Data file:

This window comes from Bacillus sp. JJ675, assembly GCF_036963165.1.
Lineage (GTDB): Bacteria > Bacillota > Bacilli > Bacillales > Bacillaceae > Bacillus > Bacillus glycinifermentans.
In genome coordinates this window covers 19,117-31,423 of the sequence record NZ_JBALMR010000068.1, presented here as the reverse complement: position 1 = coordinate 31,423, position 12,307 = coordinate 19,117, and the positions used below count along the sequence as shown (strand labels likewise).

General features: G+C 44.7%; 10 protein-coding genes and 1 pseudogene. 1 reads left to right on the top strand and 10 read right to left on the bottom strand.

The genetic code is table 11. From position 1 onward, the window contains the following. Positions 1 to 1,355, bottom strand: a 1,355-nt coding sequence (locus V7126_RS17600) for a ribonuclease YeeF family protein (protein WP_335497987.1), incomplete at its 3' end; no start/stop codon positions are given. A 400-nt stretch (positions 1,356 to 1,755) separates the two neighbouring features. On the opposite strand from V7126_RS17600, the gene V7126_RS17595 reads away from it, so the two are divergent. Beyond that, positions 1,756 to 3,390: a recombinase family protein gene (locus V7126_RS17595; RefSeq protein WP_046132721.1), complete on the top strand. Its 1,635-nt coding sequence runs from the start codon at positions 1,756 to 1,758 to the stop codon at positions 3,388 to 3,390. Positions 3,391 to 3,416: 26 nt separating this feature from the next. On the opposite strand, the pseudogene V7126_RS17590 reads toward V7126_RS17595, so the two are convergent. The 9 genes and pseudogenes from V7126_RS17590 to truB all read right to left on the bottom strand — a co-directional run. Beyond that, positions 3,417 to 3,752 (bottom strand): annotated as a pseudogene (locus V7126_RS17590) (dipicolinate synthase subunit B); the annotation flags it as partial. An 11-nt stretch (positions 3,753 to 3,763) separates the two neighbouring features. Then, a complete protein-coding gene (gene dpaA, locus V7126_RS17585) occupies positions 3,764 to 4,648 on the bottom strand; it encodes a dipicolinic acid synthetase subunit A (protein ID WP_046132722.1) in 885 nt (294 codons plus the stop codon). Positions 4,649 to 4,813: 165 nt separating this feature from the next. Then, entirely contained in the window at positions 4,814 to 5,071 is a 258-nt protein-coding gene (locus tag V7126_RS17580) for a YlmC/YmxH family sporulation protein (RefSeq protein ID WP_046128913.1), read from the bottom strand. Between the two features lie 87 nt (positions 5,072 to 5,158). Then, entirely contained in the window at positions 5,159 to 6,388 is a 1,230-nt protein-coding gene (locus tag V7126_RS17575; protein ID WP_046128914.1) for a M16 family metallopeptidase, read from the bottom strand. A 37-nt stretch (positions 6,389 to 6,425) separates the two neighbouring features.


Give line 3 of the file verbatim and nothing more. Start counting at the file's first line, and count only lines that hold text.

In genome coordinates this window covers 19,117-31,423 of the sequence record NZ_JBALMR010000068.1, presented here as the reverse complement: position 1 = coordinate 31,423, position 12,307 = coordinate 19,117, and the positions used below count along the sequence as shown (strand labels likewise).